CANADA GP 2005 TECHNICAL ANALYSIS
FIA FORMULA ONE : CANADIAN GRAND PRIX 2005
Small changes can bring big performance gains, hence this new design in Montreal. It may not look much different, but is in fact all new. The flap has been reduced in cross section and height, while the main profile is higher than before. Revisions to the endplates highlight the changes � their upper section is now narrower where it connects to the flap. The changes all relate to Canada’s medium downforce requirement and the top speed needed for the long straight preceding the short pit straight.
A revised design for the medium-downforce Circuit Gilles Villeneuve. The wing sports a revised flap, with reduced cross section, and revised endplates, with two, rather than the previous three, horizontal slits (right-hand arrow). With less downforce required, the main profile is higher than before. Also, the rear diagonal cut of the endplates has been reduced in width (left-hand arrow) to better manage the vortex created by airflow impact in this area.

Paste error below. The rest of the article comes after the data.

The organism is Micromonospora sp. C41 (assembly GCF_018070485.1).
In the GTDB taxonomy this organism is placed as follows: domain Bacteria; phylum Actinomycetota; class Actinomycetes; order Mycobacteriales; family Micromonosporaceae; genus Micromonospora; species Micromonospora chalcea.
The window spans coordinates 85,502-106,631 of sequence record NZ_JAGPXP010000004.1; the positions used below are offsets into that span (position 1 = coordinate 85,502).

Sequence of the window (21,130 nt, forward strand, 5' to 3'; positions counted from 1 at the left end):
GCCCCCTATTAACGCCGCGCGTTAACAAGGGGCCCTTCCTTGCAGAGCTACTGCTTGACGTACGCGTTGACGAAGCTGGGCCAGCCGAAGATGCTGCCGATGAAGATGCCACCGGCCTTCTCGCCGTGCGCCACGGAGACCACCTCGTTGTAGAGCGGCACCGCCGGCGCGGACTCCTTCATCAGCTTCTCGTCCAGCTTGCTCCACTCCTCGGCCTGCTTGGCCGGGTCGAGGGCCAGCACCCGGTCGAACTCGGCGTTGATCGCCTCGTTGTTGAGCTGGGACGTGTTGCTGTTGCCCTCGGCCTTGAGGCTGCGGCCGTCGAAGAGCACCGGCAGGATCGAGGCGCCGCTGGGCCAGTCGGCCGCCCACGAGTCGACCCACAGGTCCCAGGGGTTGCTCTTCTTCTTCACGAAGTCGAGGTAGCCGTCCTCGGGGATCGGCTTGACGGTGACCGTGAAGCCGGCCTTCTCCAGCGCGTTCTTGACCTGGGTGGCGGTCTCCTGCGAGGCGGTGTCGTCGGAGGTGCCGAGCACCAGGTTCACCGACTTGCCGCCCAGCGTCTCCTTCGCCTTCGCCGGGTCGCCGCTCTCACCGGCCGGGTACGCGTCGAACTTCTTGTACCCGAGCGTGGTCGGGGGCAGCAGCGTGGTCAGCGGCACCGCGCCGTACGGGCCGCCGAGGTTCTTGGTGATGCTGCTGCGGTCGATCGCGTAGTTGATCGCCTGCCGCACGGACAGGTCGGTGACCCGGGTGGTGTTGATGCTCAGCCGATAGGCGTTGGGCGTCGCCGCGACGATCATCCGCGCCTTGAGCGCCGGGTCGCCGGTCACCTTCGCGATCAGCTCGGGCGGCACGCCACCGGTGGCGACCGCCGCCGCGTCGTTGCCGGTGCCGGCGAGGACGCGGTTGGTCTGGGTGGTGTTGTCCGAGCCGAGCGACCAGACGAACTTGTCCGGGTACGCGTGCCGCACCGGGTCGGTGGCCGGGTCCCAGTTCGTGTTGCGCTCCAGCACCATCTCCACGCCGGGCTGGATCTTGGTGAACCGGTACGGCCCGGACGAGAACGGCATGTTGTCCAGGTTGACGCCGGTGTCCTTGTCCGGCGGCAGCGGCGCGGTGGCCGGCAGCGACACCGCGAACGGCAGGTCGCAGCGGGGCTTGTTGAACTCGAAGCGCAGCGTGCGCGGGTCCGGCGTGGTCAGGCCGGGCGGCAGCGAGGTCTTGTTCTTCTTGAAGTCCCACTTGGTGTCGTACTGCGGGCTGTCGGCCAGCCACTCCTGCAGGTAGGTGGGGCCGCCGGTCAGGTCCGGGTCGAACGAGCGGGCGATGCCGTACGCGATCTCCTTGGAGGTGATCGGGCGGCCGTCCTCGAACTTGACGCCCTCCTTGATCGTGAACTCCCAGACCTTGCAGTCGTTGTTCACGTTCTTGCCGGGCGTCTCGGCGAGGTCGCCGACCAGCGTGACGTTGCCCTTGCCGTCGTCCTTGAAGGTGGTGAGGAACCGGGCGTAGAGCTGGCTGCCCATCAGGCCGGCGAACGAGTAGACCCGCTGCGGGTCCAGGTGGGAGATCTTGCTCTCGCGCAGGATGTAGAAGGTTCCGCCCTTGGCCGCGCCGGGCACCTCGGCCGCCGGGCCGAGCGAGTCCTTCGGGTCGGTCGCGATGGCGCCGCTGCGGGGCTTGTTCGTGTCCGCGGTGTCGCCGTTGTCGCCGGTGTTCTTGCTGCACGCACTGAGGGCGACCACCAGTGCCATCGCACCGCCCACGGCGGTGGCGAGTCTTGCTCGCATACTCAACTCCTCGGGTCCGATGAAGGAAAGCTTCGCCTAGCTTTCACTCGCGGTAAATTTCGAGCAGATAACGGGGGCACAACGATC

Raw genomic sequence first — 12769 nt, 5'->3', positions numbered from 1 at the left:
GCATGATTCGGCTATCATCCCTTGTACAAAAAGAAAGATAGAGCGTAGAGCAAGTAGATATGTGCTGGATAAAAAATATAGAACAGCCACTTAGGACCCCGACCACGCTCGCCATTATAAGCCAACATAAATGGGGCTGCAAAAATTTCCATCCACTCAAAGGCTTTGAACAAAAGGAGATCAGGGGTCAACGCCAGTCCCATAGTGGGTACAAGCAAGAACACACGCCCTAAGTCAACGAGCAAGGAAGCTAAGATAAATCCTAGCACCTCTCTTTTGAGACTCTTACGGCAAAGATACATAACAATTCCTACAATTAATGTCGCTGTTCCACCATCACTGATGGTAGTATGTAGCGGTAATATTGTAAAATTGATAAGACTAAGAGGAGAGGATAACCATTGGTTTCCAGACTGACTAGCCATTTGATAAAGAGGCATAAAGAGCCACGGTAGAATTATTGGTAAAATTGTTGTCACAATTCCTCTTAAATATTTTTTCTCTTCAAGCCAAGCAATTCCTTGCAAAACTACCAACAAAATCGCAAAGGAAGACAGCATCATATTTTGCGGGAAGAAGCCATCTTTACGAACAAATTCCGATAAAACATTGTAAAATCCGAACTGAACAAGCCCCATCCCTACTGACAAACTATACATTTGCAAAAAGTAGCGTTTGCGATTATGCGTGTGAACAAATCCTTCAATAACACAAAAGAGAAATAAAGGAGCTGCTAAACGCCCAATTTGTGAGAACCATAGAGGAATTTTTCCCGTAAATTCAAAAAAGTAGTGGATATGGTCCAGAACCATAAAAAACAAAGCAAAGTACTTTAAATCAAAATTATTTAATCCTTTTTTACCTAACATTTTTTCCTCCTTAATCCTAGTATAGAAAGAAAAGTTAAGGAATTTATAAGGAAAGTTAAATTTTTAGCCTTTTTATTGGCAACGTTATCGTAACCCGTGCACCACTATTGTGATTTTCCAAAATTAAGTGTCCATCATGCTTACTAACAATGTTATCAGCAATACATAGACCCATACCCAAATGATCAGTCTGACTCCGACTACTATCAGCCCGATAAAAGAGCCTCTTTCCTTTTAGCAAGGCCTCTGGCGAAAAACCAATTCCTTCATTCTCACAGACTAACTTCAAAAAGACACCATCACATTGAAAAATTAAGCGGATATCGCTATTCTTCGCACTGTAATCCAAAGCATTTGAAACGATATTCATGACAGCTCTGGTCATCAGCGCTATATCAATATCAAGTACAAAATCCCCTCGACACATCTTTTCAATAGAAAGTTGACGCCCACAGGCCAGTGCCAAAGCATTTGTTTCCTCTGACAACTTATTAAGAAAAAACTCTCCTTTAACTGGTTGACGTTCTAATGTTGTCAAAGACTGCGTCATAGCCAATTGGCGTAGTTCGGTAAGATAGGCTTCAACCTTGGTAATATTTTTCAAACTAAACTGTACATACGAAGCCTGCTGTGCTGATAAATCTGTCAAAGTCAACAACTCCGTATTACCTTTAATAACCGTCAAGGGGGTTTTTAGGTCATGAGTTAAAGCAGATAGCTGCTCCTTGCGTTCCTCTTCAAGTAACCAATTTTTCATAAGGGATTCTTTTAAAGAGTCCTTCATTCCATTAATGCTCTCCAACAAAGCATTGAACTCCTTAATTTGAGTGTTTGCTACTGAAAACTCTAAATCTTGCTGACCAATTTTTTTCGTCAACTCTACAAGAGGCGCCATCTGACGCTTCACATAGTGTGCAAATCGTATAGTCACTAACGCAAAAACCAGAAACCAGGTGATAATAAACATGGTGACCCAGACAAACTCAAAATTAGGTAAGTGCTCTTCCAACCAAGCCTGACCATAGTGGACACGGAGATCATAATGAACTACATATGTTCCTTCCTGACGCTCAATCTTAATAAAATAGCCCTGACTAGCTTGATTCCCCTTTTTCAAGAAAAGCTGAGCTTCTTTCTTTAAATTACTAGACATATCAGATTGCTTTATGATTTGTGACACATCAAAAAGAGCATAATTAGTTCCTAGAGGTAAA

Red Bull introduced a rear wing featuring revised endplates for Montreal. In their detail they are now quite similar to those on the Williams FW27, as they sport a revised cut at their rearmost upper corner (red arrow), so as to reduce side-wind sensitivity and turbulence in the corners. The changes seem to improve the stability of the car’s rear end.
New winglets for Montreal in front of the sidepods, not dissimilar to the ones introduced by Toyota a few races ago. The new element features a large endplate, bigger than the equivalent Toyota device. Interestingly, the new winglets are not just for slower circuits, but are expected to be a permanent feature on the car for the rest of the season. These elements provide additional downforce and help improve the airflow directed to the rear of the car.